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1 September 2012 Infectious Bronchitis Virus Subpopulations in Vaccinated Chickens After Challenge
Haroldo Toro, Daniela Pennington, Rodrigo A. Gallardo, Vicky L. van Santen, Frederik W. van Ginkel, JianFeng Zhang, Kellye S. Joiner
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Infectious bronchitis coronavirus (IBV) shows extensive genotypic and phenotypic variability. The evolutionary process involves generation of genetic diversity by mutations and recombination followed by replication of those phenotypes favored by selection. In the current study, we examined changes occurring in a wild Arkansas (Ark) challenge strain in chickens that were vaccinated either ocularly with commercially available attenuated ArkDPI-derived vaccines or in ovo with a replication–defective recombinant adenovirus expressing a codon-optimized IBV Ark S1 gene (AdArkIBV.S1ck). Commercial IBV Ark vaccines A, B, and C provided slightly differing levels of protection against homologous challenge. Most importantly for the current study, chickens vaccinated with the different vaccines displayed significant differences in specific B-lymphocyte responses in the Harderian gland (i.e., the challenge virus encountered differing immune selective pressure during invasion among host groups). Based on S1 sequences, five predominant populations were found in different individual vaccinated/challenged chickens. Chickens with the strongest immune response (vaccine A) were able to successfully impede replication of the challenge virus in most chickens, and only the population predominant in the challenge strain was detected in a few IBV-positive birds. In contrast, in chickens showing less than optimal specific immune responses (vaccines B and C) IBV was detected in most chickens, and populations different from the predominant one in the challenge strain were selected and became predominant. These results provide scientific evidence for the assumption that poor vaccination contributes to the emergence of new IBV strains via mutation and/or selection. In ovo vaccination with a low dose of AdArkIBV.S1ck resulted in a mild increase of systemic antibody and reduced viral shedding but no protection against IBV signs and lesions. Under these conditions we detected only virus populations identical to the challenge virus. Possible explanations are discussed. From a broad perspective, these results indicate that selection is an important force driving IBV evolution.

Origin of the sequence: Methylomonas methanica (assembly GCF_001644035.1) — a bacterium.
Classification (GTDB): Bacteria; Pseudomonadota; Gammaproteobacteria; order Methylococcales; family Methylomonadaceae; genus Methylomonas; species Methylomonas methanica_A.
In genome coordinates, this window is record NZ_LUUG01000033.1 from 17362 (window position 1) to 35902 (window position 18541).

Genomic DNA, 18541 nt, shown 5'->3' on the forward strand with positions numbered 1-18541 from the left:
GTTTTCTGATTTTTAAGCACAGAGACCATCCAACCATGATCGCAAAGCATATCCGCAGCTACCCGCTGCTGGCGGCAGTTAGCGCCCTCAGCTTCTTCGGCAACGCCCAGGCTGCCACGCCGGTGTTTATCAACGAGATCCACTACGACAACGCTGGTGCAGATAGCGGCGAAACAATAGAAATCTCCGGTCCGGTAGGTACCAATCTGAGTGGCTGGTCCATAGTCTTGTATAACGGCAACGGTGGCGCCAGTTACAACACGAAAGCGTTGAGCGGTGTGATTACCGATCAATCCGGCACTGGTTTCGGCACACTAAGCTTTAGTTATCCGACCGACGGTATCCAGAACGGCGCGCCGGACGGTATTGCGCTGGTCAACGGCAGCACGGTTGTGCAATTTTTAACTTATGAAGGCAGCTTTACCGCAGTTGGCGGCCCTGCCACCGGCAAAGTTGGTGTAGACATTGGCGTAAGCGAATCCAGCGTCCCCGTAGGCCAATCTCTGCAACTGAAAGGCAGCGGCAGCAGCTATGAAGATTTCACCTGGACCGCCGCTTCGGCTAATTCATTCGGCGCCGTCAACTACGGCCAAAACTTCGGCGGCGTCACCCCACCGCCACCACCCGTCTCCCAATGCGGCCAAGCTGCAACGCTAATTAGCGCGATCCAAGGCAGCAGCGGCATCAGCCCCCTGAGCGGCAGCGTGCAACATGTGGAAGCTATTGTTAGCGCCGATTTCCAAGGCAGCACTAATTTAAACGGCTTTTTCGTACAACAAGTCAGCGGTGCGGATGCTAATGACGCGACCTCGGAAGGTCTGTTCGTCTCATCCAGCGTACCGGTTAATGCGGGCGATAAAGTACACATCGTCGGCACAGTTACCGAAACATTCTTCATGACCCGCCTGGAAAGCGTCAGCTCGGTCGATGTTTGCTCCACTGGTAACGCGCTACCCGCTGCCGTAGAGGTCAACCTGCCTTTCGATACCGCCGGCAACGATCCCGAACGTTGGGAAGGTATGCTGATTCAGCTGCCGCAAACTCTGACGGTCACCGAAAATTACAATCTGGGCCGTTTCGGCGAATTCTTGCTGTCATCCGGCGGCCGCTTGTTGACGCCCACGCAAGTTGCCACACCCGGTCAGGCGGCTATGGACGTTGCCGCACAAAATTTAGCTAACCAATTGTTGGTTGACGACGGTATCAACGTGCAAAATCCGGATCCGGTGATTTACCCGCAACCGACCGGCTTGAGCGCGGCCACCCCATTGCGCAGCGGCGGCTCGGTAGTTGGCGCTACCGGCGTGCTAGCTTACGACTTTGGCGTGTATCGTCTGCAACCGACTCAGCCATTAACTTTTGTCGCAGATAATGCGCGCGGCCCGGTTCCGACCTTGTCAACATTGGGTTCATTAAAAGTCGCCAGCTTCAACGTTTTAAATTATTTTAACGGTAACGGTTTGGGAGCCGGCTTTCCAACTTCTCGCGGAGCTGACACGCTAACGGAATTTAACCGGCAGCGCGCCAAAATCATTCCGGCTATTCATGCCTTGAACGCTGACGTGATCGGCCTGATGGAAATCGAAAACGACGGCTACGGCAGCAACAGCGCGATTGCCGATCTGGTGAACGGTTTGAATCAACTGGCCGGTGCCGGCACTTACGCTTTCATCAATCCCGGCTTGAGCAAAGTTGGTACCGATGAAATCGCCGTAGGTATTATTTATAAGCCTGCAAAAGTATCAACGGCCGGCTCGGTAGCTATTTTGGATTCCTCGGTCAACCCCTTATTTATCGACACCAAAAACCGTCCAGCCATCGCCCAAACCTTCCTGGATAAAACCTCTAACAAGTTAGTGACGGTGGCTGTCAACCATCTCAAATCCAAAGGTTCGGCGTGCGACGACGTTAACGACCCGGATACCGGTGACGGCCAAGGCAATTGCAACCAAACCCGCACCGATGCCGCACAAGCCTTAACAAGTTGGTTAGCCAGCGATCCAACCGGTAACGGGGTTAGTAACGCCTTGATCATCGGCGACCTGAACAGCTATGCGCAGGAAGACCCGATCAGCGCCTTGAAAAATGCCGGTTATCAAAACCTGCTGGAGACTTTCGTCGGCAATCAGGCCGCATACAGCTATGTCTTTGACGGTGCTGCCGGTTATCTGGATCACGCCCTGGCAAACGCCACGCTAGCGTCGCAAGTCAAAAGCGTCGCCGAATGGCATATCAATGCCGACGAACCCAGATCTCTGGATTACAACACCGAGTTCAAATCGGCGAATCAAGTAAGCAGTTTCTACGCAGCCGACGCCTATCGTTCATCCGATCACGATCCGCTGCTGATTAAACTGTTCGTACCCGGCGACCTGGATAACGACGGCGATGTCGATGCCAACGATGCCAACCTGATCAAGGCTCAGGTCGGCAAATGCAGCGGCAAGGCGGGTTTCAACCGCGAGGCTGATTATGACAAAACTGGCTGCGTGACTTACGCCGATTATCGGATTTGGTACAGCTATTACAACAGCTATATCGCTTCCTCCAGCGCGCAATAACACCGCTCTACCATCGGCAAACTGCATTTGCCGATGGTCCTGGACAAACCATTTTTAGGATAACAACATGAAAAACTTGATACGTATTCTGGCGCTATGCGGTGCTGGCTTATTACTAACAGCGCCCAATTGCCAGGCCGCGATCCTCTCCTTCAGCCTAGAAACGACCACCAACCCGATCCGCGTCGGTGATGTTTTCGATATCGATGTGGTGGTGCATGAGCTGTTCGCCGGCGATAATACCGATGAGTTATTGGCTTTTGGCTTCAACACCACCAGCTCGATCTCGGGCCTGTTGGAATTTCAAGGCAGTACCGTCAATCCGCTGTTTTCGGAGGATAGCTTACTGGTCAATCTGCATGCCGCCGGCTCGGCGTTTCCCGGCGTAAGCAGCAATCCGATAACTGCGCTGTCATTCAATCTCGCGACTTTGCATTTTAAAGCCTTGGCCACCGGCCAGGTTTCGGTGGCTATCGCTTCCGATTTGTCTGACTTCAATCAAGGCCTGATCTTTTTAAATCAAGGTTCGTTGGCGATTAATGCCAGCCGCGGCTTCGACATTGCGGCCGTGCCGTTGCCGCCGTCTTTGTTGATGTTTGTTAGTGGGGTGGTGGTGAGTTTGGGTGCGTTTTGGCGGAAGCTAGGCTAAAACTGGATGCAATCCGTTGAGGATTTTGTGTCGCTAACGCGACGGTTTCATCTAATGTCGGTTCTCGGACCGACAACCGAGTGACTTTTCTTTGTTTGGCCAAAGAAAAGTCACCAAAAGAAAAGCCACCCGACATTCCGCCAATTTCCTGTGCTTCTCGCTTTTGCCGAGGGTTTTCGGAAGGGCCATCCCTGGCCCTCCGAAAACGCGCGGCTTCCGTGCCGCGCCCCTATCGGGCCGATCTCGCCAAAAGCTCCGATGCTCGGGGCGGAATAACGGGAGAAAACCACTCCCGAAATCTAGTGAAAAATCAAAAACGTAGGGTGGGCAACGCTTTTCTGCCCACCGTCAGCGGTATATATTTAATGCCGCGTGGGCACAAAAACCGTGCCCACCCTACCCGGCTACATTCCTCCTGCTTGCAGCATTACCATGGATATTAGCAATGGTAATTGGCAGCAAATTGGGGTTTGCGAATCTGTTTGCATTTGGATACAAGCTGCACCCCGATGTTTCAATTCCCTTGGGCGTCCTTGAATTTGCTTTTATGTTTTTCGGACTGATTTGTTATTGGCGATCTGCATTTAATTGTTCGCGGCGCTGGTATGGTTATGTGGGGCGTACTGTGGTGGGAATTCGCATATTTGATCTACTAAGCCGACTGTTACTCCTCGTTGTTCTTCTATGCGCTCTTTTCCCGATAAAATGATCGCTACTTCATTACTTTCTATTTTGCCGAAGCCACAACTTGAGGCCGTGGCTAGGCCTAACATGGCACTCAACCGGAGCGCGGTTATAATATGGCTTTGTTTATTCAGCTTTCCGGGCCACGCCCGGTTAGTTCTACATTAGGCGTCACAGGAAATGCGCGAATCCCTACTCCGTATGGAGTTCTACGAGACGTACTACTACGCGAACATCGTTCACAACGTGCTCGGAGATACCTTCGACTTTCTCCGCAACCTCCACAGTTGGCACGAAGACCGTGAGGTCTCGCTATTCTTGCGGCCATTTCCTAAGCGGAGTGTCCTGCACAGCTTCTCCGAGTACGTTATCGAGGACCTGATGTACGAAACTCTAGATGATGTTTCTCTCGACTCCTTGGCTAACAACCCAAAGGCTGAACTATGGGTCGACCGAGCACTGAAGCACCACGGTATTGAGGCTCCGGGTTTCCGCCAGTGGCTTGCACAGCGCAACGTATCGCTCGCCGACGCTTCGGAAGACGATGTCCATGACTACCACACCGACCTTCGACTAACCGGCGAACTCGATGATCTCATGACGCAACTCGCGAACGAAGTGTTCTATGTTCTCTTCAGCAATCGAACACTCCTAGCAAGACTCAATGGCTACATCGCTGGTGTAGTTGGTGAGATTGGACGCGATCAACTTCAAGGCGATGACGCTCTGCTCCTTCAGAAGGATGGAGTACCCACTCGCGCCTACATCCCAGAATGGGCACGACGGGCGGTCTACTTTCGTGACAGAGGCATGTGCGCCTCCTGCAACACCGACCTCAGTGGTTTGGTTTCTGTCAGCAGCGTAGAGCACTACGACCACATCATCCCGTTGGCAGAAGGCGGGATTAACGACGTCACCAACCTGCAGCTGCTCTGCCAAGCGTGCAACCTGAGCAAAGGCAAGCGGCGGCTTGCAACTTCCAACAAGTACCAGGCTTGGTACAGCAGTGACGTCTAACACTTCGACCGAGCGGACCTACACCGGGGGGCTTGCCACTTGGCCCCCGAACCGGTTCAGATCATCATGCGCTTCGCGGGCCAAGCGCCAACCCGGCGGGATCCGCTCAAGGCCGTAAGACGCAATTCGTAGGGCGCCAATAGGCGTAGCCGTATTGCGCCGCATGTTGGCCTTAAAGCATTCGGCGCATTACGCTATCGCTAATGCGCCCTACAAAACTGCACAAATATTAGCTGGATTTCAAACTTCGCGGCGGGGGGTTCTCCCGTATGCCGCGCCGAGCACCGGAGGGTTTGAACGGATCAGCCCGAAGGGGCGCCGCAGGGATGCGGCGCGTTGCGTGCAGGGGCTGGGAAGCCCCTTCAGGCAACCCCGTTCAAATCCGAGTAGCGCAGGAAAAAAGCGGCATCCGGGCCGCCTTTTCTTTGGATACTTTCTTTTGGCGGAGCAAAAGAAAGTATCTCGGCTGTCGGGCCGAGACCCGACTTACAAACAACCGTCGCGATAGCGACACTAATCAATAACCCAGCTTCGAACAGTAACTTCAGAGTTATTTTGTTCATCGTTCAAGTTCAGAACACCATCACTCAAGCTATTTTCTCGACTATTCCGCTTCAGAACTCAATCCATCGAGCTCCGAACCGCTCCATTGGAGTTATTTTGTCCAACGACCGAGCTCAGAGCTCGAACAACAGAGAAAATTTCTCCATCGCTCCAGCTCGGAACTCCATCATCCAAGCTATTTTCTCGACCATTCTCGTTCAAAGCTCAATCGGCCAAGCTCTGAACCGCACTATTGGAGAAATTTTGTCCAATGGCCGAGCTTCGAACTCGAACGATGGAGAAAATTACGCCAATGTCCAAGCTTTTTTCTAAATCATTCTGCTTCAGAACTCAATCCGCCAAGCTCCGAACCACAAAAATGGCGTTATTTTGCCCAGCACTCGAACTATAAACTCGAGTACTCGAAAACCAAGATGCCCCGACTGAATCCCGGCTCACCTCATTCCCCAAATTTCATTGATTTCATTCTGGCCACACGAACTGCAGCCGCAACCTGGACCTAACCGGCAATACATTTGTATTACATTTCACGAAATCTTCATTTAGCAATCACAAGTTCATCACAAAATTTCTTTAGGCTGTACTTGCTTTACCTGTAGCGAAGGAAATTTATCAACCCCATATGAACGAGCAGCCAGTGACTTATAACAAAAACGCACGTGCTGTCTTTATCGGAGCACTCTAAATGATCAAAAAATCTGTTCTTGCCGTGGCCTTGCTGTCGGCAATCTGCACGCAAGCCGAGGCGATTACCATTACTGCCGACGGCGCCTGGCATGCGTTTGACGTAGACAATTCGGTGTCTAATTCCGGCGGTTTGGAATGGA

American Association of Avian Pathologists
Haroldo Toro, Daniela Pennington, Rodrigo A. Gallardo, Vicky L. van Santen, Frederik W. van Ginkel, JianFeng Zhang, and Kellye S. Joiner "Infectious Bronchitis Virus Subpopulations in Vaccinated Chickens After Challenge," Avian Diseases 56(3), 501-508, (1 September 2012).
Received: 15 November 2011; Accepted: 1 April 2012; Published: 1 September 2012

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